Trump pressured Justice Department to declare election ′corrupt′ | News | DW | 30.07.2021

Visit the new DW website

Take a look at the beta version of dw.com. We're not done yet! Your opinion can help us make it better.

  1. Inhalt
  2. Navigation
  3. Weitere Inhalte
  4. Metanavigation
  5. Suche
  6. Choose from 30 Languages
Advertisement

News

Trump pressured Justice Department to declare election 'corrupt'

Handwritten notes detail an exchange in which the former US president pushed for election results to be declared corrupt. Justice Department officials at the time said they couldn't "change the outcome of the election."

Former President Donald Trump makes an address earlier this month in New Jersey

Trump is facing renewed scrutiny over his efforts to overturn the 2020 election results

Former US President Donald Trump suffered dual blows on Friday, after officials released handwritten notes of a conversation in which Trump appeared to push for the 2020 election results to be overturned.

In the second challenge facing Trump, the US Department of Justice (DOJ) ordered the Internal Revenue Service (IRS) to hand over the former president's tax returns to a House committee. The DOJ said "sufficient reasons" for requesting the material have been offered.

What did the handwritten notes say?

The notes detail a phone call on December 27, 2020 between Jeffrey Rosen and Trump — weeks after his election loss to President Joe Biden.

Rosen would be appointed as acting attorney general a few days after the call took place.

According to the newly-released notes, Rosen told Trump: "Understand that the DOJ can't and won't snap its fingers and change the outcome of the election."

Trump responded: "Don't expect you to do that."

"Just say that the election was corrupt + leave the rest to me and the R. Congressmen," he added, referencing Republican lawmakers in Congress.

According to the notes, Trump threatened to put former assistant Attorney General Jeffrey Clark in charge.

"People tell me Jeff Clark is great, I should put him in. People want me to replace DOJ leadership," he is quoted as saying.

False claims of a stolen election

The notes detail Trump repeatedly making claims that the election had been stolen.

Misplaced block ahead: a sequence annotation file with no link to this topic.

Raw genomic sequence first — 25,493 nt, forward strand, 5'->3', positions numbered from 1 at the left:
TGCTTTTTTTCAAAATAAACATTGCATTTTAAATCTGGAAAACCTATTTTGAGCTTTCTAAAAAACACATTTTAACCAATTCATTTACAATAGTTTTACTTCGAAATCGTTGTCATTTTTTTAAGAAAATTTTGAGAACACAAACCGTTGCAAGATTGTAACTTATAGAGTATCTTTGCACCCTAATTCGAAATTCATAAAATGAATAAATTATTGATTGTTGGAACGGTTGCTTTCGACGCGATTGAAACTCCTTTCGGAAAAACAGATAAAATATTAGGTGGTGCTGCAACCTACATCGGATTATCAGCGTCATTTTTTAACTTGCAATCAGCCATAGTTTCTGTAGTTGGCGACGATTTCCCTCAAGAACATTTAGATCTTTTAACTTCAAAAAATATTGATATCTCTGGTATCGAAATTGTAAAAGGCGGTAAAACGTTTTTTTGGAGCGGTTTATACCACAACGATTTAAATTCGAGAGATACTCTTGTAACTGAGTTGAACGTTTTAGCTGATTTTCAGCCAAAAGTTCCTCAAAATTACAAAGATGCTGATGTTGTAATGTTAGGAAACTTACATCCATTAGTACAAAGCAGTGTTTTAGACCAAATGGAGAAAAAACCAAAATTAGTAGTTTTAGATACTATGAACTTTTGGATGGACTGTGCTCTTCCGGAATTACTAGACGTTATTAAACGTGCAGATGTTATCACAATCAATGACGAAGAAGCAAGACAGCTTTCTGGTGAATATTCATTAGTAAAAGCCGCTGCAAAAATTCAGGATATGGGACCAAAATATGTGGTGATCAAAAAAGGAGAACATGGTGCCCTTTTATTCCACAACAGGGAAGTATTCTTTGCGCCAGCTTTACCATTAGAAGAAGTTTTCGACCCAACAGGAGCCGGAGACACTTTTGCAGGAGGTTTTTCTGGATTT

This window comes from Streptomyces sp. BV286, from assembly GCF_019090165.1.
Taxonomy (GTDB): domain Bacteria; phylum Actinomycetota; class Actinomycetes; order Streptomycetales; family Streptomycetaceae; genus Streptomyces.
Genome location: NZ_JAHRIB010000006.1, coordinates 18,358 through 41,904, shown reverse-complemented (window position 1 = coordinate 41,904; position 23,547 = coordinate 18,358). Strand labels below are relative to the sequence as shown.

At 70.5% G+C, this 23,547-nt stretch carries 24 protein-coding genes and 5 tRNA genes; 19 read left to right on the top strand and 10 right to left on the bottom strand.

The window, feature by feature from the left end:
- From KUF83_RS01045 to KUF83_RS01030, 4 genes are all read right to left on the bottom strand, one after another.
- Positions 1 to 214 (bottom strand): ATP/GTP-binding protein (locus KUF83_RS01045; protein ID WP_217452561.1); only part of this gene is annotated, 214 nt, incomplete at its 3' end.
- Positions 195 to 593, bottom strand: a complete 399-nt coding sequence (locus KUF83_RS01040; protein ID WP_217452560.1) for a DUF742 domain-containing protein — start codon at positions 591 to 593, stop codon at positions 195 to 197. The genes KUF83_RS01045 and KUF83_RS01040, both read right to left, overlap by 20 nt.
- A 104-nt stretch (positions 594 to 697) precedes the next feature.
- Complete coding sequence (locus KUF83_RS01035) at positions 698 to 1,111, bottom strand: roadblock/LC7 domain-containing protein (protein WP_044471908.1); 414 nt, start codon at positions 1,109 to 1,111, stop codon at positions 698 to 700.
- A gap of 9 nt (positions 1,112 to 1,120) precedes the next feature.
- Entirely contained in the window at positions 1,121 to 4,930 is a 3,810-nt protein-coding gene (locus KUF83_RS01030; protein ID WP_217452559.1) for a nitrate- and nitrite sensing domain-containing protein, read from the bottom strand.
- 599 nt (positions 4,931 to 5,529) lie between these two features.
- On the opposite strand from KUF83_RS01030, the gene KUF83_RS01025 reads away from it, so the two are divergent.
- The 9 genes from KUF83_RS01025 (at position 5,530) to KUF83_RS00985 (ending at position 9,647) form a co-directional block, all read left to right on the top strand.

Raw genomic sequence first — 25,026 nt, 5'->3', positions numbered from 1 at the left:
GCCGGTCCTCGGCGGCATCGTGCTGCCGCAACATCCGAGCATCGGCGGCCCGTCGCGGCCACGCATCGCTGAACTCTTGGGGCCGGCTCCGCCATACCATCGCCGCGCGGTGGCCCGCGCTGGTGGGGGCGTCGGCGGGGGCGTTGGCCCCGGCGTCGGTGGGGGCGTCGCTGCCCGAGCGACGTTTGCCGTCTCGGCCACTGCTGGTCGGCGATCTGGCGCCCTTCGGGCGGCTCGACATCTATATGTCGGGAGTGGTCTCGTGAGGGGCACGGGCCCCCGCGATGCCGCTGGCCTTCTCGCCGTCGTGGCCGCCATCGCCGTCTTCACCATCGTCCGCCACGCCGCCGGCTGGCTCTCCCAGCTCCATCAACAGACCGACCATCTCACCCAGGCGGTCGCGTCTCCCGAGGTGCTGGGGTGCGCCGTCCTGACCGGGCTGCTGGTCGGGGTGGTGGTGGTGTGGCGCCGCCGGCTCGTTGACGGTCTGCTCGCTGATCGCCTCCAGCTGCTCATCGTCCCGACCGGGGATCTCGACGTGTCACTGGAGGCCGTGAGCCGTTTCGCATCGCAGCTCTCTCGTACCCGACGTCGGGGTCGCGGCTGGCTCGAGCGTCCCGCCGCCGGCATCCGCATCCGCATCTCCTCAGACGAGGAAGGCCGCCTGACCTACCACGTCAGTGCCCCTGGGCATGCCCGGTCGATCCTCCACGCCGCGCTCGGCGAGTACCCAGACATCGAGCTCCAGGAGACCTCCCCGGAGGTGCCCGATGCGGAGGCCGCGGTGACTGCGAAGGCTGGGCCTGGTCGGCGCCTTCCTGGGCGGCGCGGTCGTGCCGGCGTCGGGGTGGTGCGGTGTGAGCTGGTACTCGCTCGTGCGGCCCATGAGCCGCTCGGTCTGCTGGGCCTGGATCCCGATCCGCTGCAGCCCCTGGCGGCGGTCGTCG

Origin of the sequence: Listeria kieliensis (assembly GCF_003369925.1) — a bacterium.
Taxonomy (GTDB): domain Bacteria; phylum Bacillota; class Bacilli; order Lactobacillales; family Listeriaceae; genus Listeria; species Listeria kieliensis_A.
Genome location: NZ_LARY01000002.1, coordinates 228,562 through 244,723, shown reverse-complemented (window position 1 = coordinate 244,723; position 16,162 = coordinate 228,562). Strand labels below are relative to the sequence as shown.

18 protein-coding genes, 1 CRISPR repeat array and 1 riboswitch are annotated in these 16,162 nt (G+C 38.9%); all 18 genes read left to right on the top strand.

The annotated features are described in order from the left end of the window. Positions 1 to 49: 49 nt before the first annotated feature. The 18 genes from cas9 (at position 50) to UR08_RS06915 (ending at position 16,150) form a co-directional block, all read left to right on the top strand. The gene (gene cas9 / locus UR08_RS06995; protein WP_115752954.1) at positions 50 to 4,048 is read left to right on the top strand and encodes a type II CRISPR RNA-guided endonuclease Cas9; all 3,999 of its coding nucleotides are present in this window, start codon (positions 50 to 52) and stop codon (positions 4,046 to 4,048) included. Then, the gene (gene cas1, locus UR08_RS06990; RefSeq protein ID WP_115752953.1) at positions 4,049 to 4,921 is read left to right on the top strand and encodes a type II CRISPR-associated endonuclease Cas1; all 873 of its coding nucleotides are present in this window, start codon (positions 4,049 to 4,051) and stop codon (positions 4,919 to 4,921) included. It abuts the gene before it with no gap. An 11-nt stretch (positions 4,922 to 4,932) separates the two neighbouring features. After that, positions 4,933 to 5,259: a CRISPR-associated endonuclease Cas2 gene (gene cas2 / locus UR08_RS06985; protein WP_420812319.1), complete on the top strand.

"You guys may not be following the internet the way I do," Trump said.

According to the notes, Rosen and other DOJ officials tried to tell Trump the information he was getting was incorrect. 

"We are doing our job," Rosen replied. "Much of the info you're getting is false."

Just over a week later, thousands of Trump supporters, fired up over claims of a stolen election, stormed the US Capitol in an attempt to halt Congress from certifying Biden's election victory.

Watch video 03:02

Dramatic hearing into storming of US Capitol

The notes from the call were released by the House Committee on Oversight, which is probing Trump's efforts to overturn the election results.

"These handwritten notes show that President Trump directly instructed our nation's top law enforcement agency to take steps to overturn a free and fair election in the final days of his presidency,'' committee chair Carolyn Maloney said in a statement.

Maloney said  interviews with witnesses were being scheduled.

The Justice Department has authorized the interviews of six former Trump administration officials which it says is due to "compelling legislative interests.”

Trump's tax returns under scrutiny

In the second blow dealt to Trump on Friday, the Justice Department said the House Ways and Means Committee has provided sufficient reasons for requesting Trump's tax returns.

The IRS has been instructed to hand over the documents.

The committee had been looking to access six years of tax records.

Speaker of the House Nancy Pelosi said, "access to former president Trump's tax returns is a matter of national security," and added, "the American people deserve to know the facts of his troubling conflicts of interest and undermining of our security and democracy as president."

Trump has been battling to keep his financial records from getting into the public eye.

The committee said it needs the documents for a probe into tax law compliance by the president, among other things. It asked the court to order the administration to turn over the documents.

kb/rs (AP, AFP, Reuters)